# Classic Oscillator

1. Mar 1, 2014

### chimay

Hi guys.
Recentely I'm approaching Quantum Mechanics starting from the mathematical basics.
In order to understand the benefit of representing a certain matrix in its eigenvectors basis my book makes the example I attached ( Principles of Quantum Mechanics by Shankar ).
Using matrix form it can be easily shown we can write this:
$$\begin{bmatrix} x_{1}'' \\ x_{2}'' \end{bmatrix}= \begin{bmatrix} a & b \\ c & d \end{bmatrix} \begin{bmatrix} x_{1} \\ x_{2} \end{bmatrix}$$
a, b, c, d being proper coefficient.

The author says that both the matrix and the vectors refers to the canonic basis; how can we be so confident about this?
I mean that analysing the physical problem does not require any reference to the basis we will refer when we use the matrix form; yet representing an operator in matrix form requires to have specified what is the basis...

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2. Mar 1, 2014

### UltrafastPED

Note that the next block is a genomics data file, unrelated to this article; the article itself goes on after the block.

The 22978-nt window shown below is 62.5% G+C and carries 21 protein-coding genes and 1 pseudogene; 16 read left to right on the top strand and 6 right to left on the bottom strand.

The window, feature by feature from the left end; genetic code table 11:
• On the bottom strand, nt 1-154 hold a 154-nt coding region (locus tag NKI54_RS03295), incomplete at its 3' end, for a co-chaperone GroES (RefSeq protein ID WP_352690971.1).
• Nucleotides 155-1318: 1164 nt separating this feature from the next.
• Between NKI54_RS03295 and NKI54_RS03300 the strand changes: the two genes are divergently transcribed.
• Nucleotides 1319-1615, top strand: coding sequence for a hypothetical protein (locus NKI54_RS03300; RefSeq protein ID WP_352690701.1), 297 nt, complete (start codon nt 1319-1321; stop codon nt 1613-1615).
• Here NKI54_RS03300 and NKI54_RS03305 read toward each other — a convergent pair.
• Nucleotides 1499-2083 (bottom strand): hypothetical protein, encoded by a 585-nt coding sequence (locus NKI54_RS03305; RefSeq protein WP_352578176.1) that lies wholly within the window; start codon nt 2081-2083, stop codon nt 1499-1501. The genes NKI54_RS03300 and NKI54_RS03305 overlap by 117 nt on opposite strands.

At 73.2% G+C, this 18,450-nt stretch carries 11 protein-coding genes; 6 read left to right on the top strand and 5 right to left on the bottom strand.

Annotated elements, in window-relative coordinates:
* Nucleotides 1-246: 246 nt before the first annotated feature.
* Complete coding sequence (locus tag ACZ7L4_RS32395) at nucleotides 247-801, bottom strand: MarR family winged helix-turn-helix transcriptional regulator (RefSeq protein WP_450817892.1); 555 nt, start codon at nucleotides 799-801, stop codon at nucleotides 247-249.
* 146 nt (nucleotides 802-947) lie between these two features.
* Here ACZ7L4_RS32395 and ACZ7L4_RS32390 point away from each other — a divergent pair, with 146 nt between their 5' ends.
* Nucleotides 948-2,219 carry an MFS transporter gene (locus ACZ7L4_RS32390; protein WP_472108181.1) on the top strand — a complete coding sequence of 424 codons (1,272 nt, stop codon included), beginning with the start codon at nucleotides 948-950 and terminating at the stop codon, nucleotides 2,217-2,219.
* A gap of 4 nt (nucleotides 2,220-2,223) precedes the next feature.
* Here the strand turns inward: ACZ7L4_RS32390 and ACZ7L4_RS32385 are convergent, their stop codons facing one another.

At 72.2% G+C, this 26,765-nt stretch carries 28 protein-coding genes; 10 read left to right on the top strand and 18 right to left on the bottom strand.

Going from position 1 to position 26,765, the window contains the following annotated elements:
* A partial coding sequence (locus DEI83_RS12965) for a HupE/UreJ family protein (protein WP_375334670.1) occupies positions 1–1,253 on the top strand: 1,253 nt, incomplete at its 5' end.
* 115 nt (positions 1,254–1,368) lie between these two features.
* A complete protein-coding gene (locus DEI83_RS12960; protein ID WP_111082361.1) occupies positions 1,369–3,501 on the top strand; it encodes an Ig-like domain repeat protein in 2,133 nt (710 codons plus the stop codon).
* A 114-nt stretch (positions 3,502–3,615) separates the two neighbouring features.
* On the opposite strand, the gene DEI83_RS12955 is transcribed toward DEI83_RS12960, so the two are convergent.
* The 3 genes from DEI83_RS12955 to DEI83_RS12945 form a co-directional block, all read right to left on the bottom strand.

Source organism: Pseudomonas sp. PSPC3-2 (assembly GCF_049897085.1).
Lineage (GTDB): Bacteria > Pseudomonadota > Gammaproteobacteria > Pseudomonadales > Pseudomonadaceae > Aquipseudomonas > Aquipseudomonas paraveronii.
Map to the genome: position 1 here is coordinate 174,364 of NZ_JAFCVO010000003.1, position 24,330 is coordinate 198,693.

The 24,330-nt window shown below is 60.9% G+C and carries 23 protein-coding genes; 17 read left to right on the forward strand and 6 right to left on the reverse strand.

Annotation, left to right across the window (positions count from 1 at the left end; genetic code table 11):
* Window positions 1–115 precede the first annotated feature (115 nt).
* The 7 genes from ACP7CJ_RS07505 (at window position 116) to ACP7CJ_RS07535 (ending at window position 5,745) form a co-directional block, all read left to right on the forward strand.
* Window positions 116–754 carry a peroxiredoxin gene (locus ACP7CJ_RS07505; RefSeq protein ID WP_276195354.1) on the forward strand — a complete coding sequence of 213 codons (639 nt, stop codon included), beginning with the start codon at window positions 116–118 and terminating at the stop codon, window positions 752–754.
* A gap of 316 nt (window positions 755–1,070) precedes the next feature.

Shankar is positing that condition. You must always use the same basis for all objects (vectors, matrices), except when you are converting from one basis to another.

So in this case you would write the Hamiltonian for the blocks and springs problem. If they are the coordinates for a valid Hamiltonian, then they are canonical.

If you instead write down any old coordinates and write the Lagrangian - well, your dynamics will be correct, but the coordinates will not be canonical until you carry out the transform to go from (p,q) of the Lagrangian to the (P,Q) of the Hamiltonian.

3. Mar 1, 2014

### MisterX

Aren't the coordinates in Lagrangian mechanics $q_i, \dot{q}_i$ ?

Anyway I think maybe what was meant by "canonic basis" w.r.t. the OP is that they are the positions and accelerations of the individual masses - as opposed to normal coordinates.

4. Mar 3, 2014

### chimay

Thank you for your answers.
I need to study the second chapter ( Review of classical mechanics ) before reading your answers; I will post again then.

Thank you

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